The Focus Cabriolet also manages a full safety score, with a highly commendable 5-star ANCAP rating. Ford's 'Intelligent Safety System' embodies front and side airbags, belt-minder facility, crash severity sensors and instantaneous pop-up roll-over protection in the event of serious mishap. Security is looked after with a premium alarm, including interior motion detectors. Externally, those stylish wheels are guarded by locking wheel nuts.

Primary safety - the ability to avoid an accident in the first place - is equally well served, with very well-sortedride andhandling,and sharp, nicely weighted steering withabove-averageroad 'feel'. Even in the wet, there's plenty of grip. Suspension is by struts and stabiliser bar up front and Ford's multi-link 'Control blade' system out the back.Stopping power is courtesy ofventilated 300 mm discs at the front and solid 280 mm discs at the rear. Naturally, at this price point, there's standard dynamic stability control (DSC) with ABS, EBD and TCS (traction control).

Ford Focus Coupe-Cabriolet 
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Beneath the bonnet, the Duratec 2.0-litre engine is smooth and refined. Buta performance sports car it is not!Not when it's matched with one of the world's worst automatic transmissions, a 4-speeder with 'sequential sports shift'.Providing 107 kW @ 6,000 rpm, and 185 Nm of torque @ 4,500 rpm, the DOHC engine certainly provides great 'launch feel' off the line, but the zippy acceleration is short-lived. Extra weight aside, the transmission is its 'achilles heel' and fuel consumption also suffers. Ford quote usage at 8.3L/100 km (combined cycle), a figure we were unable to match on test.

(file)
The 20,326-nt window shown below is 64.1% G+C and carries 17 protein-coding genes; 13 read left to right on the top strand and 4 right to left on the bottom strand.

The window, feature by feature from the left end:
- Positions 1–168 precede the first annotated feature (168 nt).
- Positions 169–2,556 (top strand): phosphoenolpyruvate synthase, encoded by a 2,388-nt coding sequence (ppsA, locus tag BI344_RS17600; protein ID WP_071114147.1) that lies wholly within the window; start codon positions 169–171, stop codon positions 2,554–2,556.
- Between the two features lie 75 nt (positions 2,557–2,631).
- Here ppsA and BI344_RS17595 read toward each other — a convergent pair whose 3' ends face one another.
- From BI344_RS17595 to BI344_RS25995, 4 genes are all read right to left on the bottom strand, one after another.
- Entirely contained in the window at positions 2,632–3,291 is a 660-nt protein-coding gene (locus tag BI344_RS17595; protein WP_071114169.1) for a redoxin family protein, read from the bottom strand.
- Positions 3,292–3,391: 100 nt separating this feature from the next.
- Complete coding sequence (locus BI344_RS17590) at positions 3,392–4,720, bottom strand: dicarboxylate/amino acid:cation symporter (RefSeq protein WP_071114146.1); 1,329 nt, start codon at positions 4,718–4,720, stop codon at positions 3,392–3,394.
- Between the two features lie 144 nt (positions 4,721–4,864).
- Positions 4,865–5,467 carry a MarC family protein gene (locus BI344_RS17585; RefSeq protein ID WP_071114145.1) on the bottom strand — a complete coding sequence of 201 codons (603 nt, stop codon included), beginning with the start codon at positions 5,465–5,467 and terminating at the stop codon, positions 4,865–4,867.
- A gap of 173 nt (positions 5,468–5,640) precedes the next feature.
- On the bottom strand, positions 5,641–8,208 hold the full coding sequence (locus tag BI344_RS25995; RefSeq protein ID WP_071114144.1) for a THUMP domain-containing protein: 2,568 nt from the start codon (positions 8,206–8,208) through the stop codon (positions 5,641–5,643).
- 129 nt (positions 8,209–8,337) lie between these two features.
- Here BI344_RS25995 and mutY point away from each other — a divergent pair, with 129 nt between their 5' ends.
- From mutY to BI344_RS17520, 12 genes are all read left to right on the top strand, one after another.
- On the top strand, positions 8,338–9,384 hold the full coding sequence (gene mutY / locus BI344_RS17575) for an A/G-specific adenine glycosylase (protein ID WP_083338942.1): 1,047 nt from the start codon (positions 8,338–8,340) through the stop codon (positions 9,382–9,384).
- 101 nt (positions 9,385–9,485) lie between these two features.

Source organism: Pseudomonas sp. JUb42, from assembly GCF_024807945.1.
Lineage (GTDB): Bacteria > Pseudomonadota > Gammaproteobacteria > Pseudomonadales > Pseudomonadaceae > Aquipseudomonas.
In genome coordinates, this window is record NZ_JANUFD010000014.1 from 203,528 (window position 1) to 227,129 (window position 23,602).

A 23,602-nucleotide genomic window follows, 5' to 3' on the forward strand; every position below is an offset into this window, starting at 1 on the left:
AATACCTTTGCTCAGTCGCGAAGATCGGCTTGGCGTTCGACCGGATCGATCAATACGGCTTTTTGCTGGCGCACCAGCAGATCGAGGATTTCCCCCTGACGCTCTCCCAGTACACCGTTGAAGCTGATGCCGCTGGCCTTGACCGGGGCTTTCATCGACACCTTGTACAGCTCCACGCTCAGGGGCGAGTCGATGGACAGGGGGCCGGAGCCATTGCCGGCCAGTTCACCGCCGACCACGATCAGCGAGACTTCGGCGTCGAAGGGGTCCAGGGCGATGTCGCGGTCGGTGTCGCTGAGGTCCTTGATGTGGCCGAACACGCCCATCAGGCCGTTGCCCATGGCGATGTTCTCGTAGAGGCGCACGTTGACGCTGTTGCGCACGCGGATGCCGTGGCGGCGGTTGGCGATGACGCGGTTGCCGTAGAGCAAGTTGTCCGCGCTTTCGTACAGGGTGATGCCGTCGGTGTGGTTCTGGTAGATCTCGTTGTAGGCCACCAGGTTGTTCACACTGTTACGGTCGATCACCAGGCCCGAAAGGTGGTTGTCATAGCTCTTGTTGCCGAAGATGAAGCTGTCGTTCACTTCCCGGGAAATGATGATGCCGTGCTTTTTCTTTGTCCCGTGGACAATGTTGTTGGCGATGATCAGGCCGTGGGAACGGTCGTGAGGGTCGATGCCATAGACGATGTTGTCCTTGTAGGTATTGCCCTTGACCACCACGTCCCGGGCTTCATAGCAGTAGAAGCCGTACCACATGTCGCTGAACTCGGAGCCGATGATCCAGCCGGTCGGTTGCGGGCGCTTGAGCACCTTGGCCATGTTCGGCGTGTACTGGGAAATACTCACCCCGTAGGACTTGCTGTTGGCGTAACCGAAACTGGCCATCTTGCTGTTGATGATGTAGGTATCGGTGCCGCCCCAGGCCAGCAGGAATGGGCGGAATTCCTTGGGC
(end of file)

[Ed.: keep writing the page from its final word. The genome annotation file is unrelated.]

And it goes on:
The car always feels sluggish above about 80 km/h and open road performance with any hills in sight is mediocre. At freeway speed on uphill grades, it shifts endlessly between the upper two gears and the lack of communication between cruise control, engine and transmission means any attempt to maintain the chosen speed is likely to be in vain. And from our perspective, in 'manual' mode the gearshift also operates back-to-front. It's high time this aspect of vehicle design was standardised, in the interests of safety, if nothing else.

In automatic form, the Focus Cabriolet is really only a town car, a style statement best expressed at the marina or cruising the beachfront! Despite those million-dollar good looks, real drivers willfind their driving experienceunfulfilling. We do feel that with a 5-speed manual on board, this car would be an altogether different proposition. However, does it really matter? We suspect that the average buyer will, in fact, find ownership of a Ford Focus Cabriolet- be it manual or automatic - deeply rewarding.Overall, westill enjoyed theweek we spent with this car.

At $45,490 plus on-road costs for the manual (auto is a $2,000 option), this Italian styled beauty has attracted a following amongst convertible devotees. It's comfortable and well equipped and is a worthy competitor among its peers.